I've been reading about Persephone Books for a long time. This is a publisher who (in their own words) “prints mainly neglected fiction and non-fiction by women, for women and about women.” Of course, I love books by women and think it's brilliant a publisher with this mission exists, but part of me still feels slightly transgressive stepping into this female domain. It's like when I was growing up in the US I often watched the TV channel Lifetime whose motto came up at every commercial break: 'Lifetime... television for women.' And I'd think guiltily 'Oh, this isn't meant for me' or 'what kind of man am I watching so much “women's” television?' But, who cares, right?

So I finally went to Persephone's shop in London on Lamb's Conduit Street which is only a 15 minute walk from where I work on weekdays. It's a beautiful outlet brimming with dove-grey covered books and tasteful furniture. I couldn't resist buying a few titles and one that caught my eye in particular was this short novel “The Victorian Chaise-Longue” by Marghanita Laski which was first published in 1953. Part of the initial appeal is that I love a chaise-longue and after reading what the novel is all about I was very curious to have a read. It tells the story of Melanie, a young mother who is recovering from tuberculosis. Since she's recovering she's allowed to move out of bed onto a chaise-longue in another room that has a view. Melanie is rather spoiled. She acts like a passive, “girlish” female and is treated like such by her husband and doctor. Cooing like a baby to the men around her, she seems rather glad to remain in her vegetative state with her own baby being entirely cared for by the nanny. She drifts off to sleep and awakens on the same piece of furniture many years earlier in Victorian times as a different but similarly named (Milly) woman. Milly is also an invalid suffering from consumption. Strangely, the consciousness of the women has blended so Melanie is aware of certain facts about Milly's life and can't verbally articulate the knowledge she's brought from the future. Here she is watched over and protected by Milly's sister and a doctor who is smitten by her. Melanie desperately tries to find a way to escape this condition and return to her own century and body. She thinks there must be a specific task she needs to accomplish for Milly and that she must uncover a pattern to liberate her from this body swap situation. The concept is like a blend of the television show 'Quantum Leap' and the movie 'The Matrix'. It's a brilliantly original and dark tale to have been first published in the early 50s.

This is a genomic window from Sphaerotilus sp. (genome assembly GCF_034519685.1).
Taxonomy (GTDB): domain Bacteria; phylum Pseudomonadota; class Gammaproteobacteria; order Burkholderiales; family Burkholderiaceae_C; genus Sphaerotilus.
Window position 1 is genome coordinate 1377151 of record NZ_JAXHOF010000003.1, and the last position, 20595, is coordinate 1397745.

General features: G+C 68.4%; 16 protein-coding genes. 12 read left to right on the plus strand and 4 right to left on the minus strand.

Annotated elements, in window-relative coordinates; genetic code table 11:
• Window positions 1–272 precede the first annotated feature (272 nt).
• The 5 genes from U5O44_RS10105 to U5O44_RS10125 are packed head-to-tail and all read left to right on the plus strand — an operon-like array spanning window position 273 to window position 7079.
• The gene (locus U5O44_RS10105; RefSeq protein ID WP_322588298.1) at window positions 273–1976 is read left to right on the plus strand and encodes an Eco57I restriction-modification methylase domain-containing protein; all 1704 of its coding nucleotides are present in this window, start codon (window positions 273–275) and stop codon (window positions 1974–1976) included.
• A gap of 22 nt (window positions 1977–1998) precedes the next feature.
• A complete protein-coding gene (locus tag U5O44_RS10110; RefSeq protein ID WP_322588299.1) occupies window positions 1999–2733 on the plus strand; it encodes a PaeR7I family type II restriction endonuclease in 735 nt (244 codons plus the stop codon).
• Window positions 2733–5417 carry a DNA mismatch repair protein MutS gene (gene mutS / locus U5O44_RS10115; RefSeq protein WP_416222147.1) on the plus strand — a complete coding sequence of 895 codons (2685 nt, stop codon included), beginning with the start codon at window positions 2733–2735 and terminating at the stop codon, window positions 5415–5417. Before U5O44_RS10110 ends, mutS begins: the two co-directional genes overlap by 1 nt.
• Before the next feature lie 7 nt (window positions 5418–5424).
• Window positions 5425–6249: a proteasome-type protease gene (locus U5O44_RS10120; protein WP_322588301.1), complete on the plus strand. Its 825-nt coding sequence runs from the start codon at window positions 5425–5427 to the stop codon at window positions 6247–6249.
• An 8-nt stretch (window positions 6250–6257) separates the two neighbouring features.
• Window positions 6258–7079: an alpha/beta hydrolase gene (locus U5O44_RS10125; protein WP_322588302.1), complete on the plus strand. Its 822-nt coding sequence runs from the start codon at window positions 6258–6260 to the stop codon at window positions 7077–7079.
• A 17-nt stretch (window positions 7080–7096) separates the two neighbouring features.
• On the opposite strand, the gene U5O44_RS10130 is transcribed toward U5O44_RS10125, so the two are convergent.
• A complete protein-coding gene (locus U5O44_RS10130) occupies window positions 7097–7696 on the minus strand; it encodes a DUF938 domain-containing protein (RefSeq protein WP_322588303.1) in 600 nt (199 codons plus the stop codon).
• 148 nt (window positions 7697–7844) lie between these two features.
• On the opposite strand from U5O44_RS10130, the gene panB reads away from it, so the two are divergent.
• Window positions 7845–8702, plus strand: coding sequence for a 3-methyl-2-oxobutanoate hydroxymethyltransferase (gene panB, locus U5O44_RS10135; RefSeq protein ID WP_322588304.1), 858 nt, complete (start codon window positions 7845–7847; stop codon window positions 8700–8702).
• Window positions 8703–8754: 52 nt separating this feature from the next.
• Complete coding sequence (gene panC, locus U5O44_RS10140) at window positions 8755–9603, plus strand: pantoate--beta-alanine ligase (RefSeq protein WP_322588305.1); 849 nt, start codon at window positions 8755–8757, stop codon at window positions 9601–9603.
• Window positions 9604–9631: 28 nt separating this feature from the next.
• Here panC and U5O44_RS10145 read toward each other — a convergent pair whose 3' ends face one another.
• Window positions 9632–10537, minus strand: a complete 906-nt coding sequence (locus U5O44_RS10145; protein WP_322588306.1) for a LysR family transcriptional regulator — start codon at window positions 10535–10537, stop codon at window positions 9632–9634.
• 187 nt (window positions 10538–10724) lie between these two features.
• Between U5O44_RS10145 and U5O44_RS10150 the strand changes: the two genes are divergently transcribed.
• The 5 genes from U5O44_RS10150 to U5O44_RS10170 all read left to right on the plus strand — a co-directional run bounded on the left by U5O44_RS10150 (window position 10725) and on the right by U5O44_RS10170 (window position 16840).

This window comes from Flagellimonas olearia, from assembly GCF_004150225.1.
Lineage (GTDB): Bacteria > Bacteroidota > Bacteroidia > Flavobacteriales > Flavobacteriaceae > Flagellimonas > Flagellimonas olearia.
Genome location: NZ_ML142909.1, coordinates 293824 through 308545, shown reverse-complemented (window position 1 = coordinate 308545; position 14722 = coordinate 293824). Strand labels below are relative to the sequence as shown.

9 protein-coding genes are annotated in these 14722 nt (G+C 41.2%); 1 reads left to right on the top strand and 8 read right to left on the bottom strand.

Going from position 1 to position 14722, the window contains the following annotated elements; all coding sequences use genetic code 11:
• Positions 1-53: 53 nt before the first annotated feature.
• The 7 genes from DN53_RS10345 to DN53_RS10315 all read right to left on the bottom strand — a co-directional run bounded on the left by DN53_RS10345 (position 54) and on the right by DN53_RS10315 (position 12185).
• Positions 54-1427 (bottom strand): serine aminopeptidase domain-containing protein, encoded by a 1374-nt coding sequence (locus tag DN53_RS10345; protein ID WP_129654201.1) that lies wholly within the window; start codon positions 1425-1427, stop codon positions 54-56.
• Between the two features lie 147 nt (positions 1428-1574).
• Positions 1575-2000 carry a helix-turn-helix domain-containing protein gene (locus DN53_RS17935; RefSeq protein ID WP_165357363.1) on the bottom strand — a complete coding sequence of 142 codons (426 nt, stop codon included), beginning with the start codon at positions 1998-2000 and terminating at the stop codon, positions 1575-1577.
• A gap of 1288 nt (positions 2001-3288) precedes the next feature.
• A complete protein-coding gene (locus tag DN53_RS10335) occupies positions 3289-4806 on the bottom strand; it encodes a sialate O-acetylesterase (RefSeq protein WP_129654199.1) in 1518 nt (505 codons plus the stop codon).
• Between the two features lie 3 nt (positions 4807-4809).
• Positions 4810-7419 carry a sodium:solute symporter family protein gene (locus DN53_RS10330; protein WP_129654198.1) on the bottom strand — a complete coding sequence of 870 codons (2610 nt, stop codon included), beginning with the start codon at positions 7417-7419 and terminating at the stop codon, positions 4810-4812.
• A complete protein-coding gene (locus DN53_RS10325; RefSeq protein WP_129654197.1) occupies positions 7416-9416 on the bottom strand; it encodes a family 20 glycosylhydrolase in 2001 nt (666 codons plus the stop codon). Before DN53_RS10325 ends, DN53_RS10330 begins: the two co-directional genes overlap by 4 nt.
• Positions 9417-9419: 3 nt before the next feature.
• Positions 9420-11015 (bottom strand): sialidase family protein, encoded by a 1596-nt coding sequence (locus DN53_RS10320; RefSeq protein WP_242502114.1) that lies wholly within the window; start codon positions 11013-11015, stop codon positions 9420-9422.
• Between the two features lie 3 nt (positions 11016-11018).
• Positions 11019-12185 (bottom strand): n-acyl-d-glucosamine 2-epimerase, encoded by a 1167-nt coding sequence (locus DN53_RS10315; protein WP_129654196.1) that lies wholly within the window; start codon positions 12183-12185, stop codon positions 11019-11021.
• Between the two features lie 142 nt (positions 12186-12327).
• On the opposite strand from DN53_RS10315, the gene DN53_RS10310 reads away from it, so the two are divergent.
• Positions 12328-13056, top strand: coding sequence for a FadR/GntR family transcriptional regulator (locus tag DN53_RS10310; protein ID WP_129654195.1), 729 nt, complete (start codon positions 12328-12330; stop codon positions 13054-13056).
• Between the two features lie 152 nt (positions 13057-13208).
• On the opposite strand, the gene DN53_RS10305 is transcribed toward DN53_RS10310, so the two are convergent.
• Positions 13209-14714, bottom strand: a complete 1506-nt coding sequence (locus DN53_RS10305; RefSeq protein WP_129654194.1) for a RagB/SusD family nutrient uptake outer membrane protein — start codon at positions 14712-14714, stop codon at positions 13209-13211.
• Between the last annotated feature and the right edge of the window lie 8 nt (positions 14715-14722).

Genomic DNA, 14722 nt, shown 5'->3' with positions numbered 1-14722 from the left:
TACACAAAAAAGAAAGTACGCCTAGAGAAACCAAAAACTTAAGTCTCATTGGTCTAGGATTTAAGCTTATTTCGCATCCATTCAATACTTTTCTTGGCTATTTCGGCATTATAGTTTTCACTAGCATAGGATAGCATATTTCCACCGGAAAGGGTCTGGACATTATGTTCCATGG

Part of what Laski was trying to get at is the forbidden pleasure women can deny themselves or feel like they can't discuss. Melanie is haunted by a fuzzy memory of being pressed into the chaise longue by a man. Gradually, Melanie discovers that Milly has a taboo secret which has been kept from her sister. But this forbidden pleasure isn't just the erotic. Melanie observes: “I was in ecstasy as I fell asleep, ecstasy one experiences perhaps once, twice, half a dozen times, when to be human is no longer a lonely terror but a glory, when time is blotted out by perfection.” This notion of “ecstasy” is brought up over and over throughout the book. It's something wrapped up with the forbidden and slowly the concept turns into one more as a prelude to terror than blissful release.

Marghanita Laski was herself obviously a very intelligent and capable woman. So, in writing about a female character who is initially so simpering and passive, I think she must have been making a statement about the responsibility women owe to themselves not to defer to masculine/paternal attention to bolster their own self worth. Melanie experiences the full horror of what it is to be trapped in an era where if a woman clandestinely expressed her desires and was found out, she would be stigmatized and punished (as it becomes partly clear that Milly has been). In Melanie's own time of 1950s Britain there was still a lot of sexism obviously, but there were more opportunities for women to forge forward with a more enlightened social consciousness. It's stated at one point that “sin changes, you know, like fashion.” This notion of a shifting moral landscape hints that actions so badly stigmatized at one point of history won't necessarily be in another. We have a duty to assist humanity in it's progression. To lazily harken back to conservative social rules that inhibit people from becoming fully realized human beings is akin to death.

I love the way Laski plays so confidently with time in the narrative, taking the reader on such a fantastical journey in so few pages. This takes daring and it's to the book's credit that it chooses not to entangle itself too much in the hows and whys this occurred. Melanie is obviously mystified by what's happened to her and the narrative closely follows her perspective, but clearly Laski is reaching more for an artfully articulated social message than a sci-fi adventure here. The book (and Melanie) become compellingly philosophical as the story progresses. She observes: “Time may be going not in a straight line but in all directions and in no direction, and God may have changed the universe so that it is my body that lies here and no dream, or not my body and still a dream from which I shall be freed.” The story becomes somewhat Shakespearian in the interplay of high drama mixed with observations about the human condition. But brilliantly, even as the intellectual fervour of the novel amps up, so does the tension in the story. Melanie's desperation to escape being trapped in this other woman becomes frighteningly intense. The final pages are utterly gripping.

AuthorEric Karl Anderson
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